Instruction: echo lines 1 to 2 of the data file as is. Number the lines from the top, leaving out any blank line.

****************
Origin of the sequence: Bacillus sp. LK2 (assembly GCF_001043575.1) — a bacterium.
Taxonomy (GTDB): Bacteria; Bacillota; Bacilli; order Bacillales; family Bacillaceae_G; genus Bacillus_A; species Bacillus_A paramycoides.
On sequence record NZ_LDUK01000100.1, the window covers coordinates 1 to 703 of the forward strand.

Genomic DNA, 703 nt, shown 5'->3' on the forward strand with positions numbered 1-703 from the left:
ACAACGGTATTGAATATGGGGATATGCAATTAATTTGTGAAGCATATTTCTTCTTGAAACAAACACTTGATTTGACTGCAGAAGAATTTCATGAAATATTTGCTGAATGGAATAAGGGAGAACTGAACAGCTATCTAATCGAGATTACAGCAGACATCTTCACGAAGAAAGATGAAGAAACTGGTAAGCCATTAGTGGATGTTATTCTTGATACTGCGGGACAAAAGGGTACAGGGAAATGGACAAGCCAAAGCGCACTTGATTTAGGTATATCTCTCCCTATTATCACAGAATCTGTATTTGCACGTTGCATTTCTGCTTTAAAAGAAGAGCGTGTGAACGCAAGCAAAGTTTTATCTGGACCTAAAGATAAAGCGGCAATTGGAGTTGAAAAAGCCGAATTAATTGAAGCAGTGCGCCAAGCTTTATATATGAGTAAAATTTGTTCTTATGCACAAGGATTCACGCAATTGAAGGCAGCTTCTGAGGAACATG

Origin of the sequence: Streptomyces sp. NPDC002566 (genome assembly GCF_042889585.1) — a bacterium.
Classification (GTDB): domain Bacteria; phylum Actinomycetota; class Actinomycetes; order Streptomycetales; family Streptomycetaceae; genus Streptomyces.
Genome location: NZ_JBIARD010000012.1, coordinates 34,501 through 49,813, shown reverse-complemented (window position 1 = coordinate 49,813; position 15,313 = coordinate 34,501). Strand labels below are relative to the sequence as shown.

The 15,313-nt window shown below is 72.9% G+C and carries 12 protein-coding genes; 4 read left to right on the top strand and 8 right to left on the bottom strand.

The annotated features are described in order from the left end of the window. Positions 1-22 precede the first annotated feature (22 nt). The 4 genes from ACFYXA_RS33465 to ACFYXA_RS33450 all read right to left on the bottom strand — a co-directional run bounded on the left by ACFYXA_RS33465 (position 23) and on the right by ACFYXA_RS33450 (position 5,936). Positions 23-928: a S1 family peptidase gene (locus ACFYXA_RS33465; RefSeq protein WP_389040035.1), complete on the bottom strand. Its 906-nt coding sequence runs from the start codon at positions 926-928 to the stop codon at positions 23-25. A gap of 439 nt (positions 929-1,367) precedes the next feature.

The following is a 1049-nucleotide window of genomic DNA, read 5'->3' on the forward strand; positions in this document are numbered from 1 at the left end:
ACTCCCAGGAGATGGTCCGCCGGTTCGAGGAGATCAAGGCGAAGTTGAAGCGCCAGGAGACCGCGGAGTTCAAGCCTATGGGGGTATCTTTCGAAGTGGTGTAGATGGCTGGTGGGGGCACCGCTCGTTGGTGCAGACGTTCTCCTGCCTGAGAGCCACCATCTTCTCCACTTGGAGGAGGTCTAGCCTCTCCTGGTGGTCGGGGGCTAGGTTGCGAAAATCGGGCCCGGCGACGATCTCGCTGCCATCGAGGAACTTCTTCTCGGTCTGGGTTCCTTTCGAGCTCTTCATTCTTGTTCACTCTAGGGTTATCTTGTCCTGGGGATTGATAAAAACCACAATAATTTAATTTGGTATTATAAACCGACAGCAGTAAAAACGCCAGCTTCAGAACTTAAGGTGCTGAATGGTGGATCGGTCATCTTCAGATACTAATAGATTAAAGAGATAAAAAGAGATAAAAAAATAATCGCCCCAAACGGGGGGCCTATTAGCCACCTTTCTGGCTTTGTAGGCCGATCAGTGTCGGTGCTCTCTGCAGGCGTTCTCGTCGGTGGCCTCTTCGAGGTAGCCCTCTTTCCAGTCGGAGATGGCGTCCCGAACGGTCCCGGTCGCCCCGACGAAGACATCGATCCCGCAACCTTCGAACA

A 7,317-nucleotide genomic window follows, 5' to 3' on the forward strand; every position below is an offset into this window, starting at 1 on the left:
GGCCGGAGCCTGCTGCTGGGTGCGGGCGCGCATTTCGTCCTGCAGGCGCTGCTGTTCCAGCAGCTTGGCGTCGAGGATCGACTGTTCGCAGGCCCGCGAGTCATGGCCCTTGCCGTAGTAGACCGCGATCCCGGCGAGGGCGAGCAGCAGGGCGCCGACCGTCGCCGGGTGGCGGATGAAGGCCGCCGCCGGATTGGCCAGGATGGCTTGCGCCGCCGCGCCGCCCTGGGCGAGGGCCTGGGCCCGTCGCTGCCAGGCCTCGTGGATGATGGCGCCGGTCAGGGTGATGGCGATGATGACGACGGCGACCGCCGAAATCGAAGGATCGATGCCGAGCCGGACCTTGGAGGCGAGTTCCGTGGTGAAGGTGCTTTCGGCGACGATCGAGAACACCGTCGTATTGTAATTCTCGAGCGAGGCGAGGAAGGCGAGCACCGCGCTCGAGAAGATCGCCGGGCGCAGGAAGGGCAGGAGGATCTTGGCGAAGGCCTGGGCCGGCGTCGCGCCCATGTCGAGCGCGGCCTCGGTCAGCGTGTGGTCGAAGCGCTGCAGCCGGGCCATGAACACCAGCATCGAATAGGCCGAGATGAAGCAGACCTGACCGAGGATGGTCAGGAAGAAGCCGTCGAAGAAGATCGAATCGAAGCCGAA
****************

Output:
Origin of the sequence: Bacillus sp. LK2 (assembly GCF_001043575.1) — a bacterium.
Taxonomy (GTDB): Bacteria; Bacillota; Bacilli; order Bacillales; family Bacillaceae_G; genus Bacillus_A; species Bacillus_A paramycoides.